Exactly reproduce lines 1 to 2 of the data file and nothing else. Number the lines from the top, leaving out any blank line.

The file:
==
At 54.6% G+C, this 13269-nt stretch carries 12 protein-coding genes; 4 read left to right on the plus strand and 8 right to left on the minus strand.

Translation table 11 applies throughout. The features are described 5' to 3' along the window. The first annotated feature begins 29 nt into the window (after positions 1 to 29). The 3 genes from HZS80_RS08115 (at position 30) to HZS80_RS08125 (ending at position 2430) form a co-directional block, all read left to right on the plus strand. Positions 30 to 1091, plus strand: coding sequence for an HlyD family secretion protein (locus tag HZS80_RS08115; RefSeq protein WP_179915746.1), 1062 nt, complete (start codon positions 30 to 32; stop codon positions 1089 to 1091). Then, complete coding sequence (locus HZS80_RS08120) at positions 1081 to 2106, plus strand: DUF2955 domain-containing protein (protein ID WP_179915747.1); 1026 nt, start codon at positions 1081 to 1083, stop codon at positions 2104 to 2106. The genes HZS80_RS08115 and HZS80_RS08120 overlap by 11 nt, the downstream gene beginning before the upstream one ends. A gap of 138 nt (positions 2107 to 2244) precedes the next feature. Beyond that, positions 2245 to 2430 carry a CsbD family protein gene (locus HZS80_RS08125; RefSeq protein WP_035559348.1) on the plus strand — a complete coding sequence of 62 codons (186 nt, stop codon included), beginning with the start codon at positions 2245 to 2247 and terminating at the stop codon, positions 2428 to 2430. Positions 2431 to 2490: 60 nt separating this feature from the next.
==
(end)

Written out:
At 54.6% G+C, this 13269-nt stretch carries 12 protein-coding genes; 4 read left to right on the plus strand and 8 right to left on the minus strand.

Translation table 11 applies throughout. The features are described 5' to 3' along the window. The first annotated feature begins 29 nt into the window (after positions 1 to 29). The 3 genes from HZS80_RS08115 (at position 30) to HZS80_RS08125 (ending at position 2430) form a co-directional block, all read left to right on the plus strand. Positions 30 to 1091, plus strand: coding sequence for an HlyD family secretion protein (locus tag HZS80_RS08115; RefSeq protein WP_179915746.1), 1062 nt, complete (start codon positions 30 to 32; stop codon positions 1089 to 1091). Then, complete coding sequence (locus HZS80_RS08120) at positions 1081 to 2106, plus strand: DUF2955 domain-containing protein (protein ID WP_179915747.1); 1026 nt, start codon at positions 1081 to 1083, stop codon at positions 2104 to 2106. The genes HZS80_RS08115 and HZS80_RS08120 overlap by 11 nt, the downstream gene beginning before the upstream one ends. A gap of 138 nt (positions 2107 to 2244) precedes the next feature. Beyond that, positions 2245 to 2430 carry a CsbD family protein gene (locus HZS80_RS08125; RefSeq protein WP_035559348.1) on the plus strand — a complete coding sequence of 62 codons (186 nt, stop codon included), beginning with the start codon at positions 2245 to 2247 and terminating at the stop codon, positions 2428 to 2430. Positions 2431 to 2490: 60 nt separating this feature from the next.